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MH/DS REGIONAL FUNDING

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The Legislature finished its work this year without passing a permanent fix for funding the state's regional mental health and disability services (MH/DS) system. Three years ago, the Legislature redesigned the way counties delivered non-Medicaid mental health and disability services.  In an effort to make services more uniform throughout the state and use tax dollars the most efficiently as possible, legislators required counties to operate as regions, set "core services" that all regions were to deliver, and outlined cost-saving "additional core services" that were expected to be developed over time. 

During the redesign, the state agreed to allow all counties within a region to spend up to $47.28 per person.  That was called the "per capita expediture limit."  It basically equalized the amount of money each region would spend per person on services.  About half of Iowa's 99 counties lowered their taxes to the $47.28 limit.  The counties that could not raise their taxes to the $47.28 limit were to receive state dollars to make up the difference. So if you were in a county whose property tax rates were frozen at $40 per capita, the state promised to give you $7.28 per residentt to make up the difference. 

That happened the first year, when legislators appropriated $30 million.  The second year (last year), legislators decided only one county needed money ($2 million was given to Polk County).  This year, two counties were given money Polk ($2.5 million) and Scott ($500,000).  Polk County estimates its shortfall to be $7.1 million, and Scott County says it needs $1.6 million.

The Iowa State Association of Counties (ISAC) had proposed a fix that would have allowed all counties to raise property taxes up to $47.28 per person.  No state funding would be needed, locally-elected county supervisors would make decisions on property taxes, and the state would continue to approve county/regional plans for services.  That bill (Senate File 2318) was sponsored by Sen. Mark Segebart, a former Crawford County Supervisor. While that bill passed out of the Senate Ways & Means Committee with both Republican and Democrat supporters, it was never debated.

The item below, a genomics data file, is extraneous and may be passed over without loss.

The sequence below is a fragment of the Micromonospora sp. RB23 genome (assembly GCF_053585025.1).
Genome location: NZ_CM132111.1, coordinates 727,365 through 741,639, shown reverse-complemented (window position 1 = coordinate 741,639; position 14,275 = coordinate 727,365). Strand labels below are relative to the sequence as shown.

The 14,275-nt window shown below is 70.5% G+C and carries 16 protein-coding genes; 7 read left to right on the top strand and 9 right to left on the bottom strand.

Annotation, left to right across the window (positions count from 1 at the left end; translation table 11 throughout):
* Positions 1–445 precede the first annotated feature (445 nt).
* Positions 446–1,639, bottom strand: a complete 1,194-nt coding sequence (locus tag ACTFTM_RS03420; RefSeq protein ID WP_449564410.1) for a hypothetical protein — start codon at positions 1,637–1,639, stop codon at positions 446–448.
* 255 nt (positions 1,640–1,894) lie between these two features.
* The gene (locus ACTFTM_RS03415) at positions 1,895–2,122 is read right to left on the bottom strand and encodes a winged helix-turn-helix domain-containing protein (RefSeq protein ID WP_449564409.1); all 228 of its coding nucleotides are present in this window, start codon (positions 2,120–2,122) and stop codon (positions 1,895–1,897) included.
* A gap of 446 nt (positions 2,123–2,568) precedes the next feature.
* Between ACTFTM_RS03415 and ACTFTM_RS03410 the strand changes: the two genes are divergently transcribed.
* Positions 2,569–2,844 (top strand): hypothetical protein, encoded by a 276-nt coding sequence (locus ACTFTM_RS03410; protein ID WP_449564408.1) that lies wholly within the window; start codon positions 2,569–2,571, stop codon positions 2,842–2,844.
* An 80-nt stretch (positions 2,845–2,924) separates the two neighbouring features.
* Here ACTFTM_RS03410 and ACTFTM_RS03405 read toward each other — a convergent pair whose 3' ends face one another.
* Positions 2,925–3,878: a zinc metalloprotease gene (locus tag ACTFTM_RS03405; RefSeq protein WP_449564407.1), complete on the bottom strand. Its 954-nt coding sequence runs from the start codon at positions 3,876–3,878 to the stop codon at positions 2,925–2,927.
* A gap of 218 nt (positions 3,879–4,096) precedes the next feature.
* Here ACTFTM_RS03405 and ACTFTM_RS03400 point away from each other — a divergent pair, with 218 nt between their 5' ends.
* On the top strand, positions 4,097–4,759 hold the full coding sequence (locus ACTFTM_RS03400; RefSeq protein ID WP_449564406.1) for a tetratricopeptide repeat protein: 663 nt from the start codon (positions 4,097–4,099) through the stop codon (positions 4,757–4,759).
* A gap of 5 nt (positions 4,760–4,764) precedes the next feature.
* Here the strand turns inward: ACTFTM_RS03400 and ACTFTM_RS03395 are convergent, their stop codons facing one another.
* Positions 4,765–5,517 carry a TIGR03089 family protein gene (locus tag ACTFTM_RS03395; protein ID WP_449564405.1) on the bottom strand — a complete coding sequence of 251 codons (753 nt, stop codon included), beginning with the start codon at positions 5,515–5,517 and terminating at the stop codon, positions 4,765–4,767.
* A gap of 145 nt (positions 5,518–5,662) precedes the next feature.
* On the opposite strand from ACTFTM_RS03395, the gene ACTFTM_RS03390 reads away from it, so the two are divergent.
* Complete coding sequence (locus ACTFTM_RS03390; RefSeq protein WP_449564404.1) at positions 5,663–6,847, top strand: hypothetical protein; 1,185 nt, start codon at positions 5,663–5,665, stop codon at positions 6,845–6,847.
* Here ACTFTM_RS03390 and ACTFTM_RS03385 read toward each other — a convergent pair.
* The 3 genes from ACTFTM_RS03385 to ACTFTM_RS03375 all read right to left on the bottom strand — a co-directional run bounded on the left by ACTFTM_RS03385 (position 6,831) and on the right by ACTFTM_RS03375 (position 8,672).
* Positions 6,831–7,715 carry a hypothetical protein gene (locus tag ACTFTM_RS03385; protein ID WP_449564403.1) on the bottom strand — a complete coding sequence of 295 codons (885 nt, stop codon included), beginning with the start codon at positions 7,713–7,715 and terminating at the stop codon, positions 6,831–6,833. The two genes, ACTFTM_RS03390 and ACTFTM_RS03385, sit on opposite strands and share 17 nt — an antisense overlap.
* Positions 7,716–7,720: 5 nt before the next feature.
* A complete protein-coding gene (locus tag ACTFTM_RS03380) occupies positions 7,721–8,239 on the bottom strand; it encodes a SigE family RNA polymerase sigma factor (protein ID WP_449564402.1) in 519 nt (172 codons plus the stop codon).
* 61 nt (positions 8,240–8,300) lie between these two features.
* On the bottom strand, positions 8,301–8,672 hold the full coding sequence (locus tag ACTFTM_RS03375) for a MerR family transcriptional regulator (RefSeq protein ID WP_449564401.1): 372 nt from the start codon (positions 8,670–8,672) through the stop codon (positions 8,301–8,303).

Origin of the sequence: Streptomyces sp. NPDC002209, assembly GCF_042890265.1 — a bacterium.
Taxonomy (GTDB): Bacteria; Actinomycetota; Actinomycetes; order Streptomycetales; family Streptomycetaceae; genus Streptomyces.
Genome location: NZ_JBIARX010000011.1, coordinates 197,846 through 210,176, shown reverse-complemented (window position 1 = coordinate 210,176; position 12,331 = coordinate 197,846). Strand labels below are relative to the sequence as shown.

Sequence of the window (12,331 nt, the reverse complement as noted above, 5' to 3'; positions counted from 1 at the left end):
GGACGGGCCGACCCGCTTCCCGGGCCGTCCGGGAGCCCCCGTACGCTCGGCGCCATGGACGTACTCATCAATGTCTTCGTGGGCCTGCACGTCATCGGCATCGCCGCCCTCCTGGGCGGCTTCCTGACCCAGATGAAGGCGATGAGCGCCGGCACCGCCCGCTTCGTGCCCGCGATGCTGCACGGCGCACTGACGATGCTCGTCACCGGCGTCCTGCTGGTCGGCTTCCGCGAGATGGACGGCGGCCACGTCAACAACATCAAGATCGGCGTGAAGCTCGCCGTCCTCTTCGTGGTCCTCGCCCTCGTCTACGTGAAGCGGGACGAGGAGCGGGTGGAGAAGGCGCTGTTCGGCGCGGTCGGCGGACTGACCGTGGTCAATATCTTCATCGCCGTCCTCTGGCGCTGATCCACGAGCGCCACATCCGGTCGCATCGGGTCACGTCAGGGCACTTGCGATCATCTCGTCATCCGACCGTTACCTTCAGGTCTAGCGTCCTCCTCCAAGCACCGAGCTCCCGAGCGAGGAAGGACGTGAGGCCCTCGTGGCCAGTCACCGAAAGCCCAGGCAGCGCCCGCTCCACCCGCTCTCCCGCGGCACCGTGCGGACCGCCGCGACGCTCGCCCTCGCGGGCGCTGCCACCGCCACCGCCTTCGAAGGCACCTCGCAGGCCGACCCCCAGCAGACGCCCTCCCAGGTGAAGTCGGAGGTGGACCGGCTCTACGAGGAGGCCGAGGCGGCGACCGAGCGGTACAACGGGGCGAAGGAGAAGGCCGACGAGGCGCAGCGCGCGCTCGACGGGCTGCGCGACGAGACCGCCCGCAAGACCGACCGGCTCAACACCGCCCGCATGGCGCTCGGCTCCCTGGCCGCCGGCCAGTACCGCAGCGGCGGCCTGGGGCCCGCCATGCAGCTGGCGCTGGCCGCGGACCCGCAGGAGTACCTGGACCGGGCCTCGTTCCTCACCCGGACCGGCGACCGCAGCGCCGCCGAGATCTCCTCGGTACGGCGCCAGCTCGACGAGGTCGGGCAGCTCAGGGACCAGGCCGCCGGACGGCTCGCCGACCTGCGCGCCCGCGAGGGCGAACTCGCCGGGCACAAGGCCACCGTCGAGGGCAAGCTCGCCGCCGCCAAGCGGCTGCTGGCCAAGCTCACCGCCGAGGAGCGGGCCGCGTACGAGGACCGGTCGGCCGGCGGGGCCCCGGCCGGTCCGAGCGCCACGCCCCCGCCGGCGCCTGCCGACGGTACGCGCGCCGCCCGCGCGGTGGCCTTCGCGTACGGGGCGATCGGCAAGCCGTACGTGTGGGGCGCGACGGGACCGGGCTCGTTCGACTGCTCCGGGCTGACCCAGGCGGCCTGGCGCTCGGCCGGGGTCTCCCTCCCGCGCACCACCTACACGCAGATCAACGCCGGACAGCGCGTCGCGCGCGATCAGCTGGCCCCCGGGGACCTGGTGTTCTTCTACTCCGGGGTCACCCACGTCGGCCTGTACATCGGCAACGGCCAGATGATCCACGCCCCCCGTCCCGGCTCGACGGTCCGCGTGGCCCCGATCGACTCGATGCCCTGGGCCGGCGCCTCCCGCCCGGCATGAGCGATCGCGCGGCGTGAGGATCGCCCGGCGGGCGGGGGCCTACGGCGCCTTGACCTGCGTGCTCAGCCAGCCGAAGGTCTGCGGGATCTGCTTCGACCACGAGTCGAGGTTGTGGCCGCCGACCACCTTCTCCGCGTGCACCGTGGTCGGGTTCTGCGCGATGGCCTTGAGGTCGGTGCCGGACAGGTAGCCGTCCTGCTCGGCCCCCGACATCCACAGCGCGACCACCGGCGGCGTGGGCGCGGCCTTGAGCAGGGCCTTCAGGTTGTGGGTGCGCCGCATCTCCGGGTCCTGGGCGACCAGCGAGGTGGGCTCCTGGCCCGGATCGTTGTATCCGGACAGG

Legislators did pass House File 2456, which held property taxes for MH/DS services down at the $47.28 level for another year.  As you might recall, 45 counties reduced taxes to that $47.28 level in redesign.  Without this extension, those counties could have raised property taxes higher than that level (although all said they would not). The only group supporting this bill was Farm Bureau; it did nothing to permanently fix the problems in the funding of the regional system.

Legislators have promised to act on a permanent and sustainable funding system early next legislative session, but many advocates are skeptical and say they've heard that promise before.  This year, legislators asked the Iowa Farm Bureau (the only opponent of the fix proposed by the counties) and the Department of Human Services to help come up with a solution that meets the need while making sure proper controls are put on property taxes. 

There was a big group of supporters of the ISAC proposal this year: Brain Injury Alliance of Iowa, Child & Famliy Policy Center, Easter Seals Iowa,  Epilepsy Foundation, Eyerly Ball Community Mental Health Center, Iowa Annual Conference of the United Methodist Church, Iowa Association of Area Agencies on Aging, Iowa Association of Community Providers, Iowa Behavioral Health Association, Iowa Coalition Against Sexual Assault, Iowa County Attorneys Association, Iowa Developmental Disabilities Council, Iowa Hospital Association, Iowa Police Chief Association, Iowa Primary Care Association, Iowa Psychological Association, Iowa State Police Officers Council, Iowa State Reserve Law Officers Association, Iowa State Sheriffs & Deputies Association, League of Women Voters of Iowa, National Association of Social Workers (Iowa Chapter), National Multiple Scelrosis Society (Upper Midwest Chapter), Orchard Place, United Way of Central Iowa, Veterans' National Recovery Center, and Visiting Nurse Services of Iowa.

For those of you that care about this issue, make sure you talk to your legislators this summer to remind them of their promise.  Ask them how they are coming with a permanent solution, and ask them to keep you in the loop as progress is made!